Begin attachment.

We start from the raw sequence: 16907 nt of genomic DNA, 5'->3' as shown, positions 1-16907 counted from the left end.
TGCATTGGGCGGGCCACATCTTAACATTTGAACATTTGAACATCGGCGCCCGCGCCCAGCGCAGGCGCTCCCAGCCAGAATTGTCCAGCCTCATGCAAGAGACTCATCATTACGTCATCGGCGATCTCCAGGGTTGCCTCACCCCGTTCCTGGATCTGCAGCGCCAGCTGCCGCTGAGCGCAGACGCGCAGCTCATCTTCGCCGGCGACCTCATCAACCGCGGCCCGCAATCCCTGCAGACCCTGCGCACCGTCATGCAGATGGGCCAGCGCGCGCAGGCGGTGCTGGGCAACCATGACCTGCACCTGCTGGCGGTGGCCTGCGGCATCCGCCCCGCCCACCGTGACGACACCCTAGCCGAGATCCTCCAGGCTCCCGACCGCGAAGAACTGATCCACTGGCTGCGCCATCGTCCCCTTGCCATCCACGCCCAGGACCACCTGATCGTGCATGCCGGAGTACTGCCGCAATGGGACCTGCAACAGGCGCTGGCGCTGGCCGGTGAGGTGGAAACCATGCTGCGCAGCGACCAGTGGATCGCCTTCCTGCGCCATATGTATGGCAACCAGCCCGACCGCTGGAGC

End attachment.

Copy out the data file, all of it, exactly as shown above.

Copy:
We start from the raw sequence: 16907 nt of genomic DNA, 5'->3' as shown, positions 1-16907 counted from the left end.
TGCATTGGGCGGGCCACATCTTAACATTTGAACATTTGAACATCGGCGCCCGCGCCCAGCGCAGGCGCTCCCAGCCAGAATTGTCCAGCCTCATGCAAGAGACTCATCATTACGTCATCGGCGATCTCCAGGGTTGCCTCACCCCGTTCCTGGATCTGCAGCGCCAGCTGCCGCTGAGCGCAGACGCGCAGCTCATCTTCGCCGGCGACCTCATCAACCGCGGCCCGCAATCCCTGCAGACCCTGCGCACCGTCATGCAGATGGGCCAGCGCGCGCAGGCGGTGCTGGGCAACCATGACCTGCACCTGCTGGCGGTGGCCTGCGGCATCCGCCCCGCCCACCGTGACGACACCCTAGCCGAGATCCTCCAGGCTCCCGACCGCGAAGAACTGATCCACTGGCTGCGCCATCGTCCCCTTGCCATCCACGCCCAGGACCACCTGATCGTGCATGCCGGAGTACTGCCGCAATGGGACCTGCAACAGGCGCTGGCGCTGGCCGGTGAGGTGGAAACCATGCTGCGCAGCGACCAGTGGATCGCCTTCCTGCGCCATATGTATGGCAACCAGCCCGACCGCTGGAGC